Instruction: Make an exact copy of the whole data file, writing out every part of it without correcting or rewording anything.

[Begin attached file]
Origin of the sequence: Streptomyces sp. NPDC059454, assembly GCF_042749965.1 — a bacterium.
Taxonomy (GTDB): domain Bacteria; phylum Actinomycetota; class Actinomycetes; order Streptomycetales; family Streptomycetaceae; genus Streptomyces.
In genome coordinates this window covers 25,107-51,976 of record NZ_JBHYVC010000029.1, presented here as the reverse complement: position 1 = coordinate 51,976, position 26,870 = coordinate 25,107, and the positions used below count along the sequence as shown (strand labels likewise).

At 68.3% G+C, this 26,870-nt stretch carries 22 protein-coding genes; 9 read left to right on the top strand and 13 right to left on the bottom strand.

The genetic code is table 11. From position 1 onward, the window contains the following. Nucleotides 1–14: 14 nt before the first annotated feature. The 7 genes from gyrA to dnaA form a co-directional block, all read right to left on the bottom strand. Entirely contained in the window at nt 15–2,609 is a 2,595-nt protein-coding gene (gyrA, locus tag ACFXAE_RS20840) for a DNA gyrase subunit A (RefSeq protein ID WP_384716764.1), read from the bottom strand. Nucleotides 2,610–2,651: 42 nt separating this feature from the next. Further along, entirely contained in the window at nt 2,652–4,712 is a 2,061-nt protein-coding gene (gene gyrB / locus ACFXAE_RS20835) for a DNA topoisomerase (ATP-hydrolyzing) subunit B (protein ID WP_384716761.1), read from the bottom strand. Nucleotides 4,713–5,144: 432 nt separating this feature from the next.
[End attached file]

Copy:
Origin of the sequence: Streptomyces sp. NPDC059454, assembly GCF_042749965.1 — a bacterium.
Taxonomy (GTDB): domain Bacteria; phylum Actinomycetota; class Actinomycetes; order Streptomycetales; family Streptomycetaceae; genus Streptomyces.
In genome coordinates this window covers 25,107-51,976 of record NZ_JBHYVC010000029.1, presented here as the reverse complement: position 1 = coordinate 51,976, position 26,870 = coordinate 25,107, and the positions used below count along the sequence as shown (strand labels likewise).

At 68.3% G+C, this 26,870-nt stretch carries 22 protein-coding genes; 9 read left to right on the top strand and 13 right to left on the bottom strand.

The genetic code is table 11. From position 1 onward, the window contains the following. Nucleotides 1–14: 14 nt before the first annotated feature. The 7 genes from gyrA to dnaA form a co-directional block, all read right to left on the bottom strand. Entirely contained in the window at nt 15–2,609 is a 2,595-nt protein-coding gene (gyrA, locus tag ACFXAE_RS20840) for a DNA gyrase subunit A (RefSeq protein ID WP_384716764.1), read from the bottom strand. Nucleotides 2,610–2,651: 42 nt separating this feature from the next. Further along, entirely contained in the window at nt 2,652–4,712 is a 2,061-nt protein-coding gene (gene gyrB / locus ACFXAE_RS20835) for a DNA topoisomerase (ATP-hydrolyzing) subunit B (protein ID WP_384716761.1), read from the bottom strand. Nucleotides 4,713–5,144: 432 nt separating this feature from the next.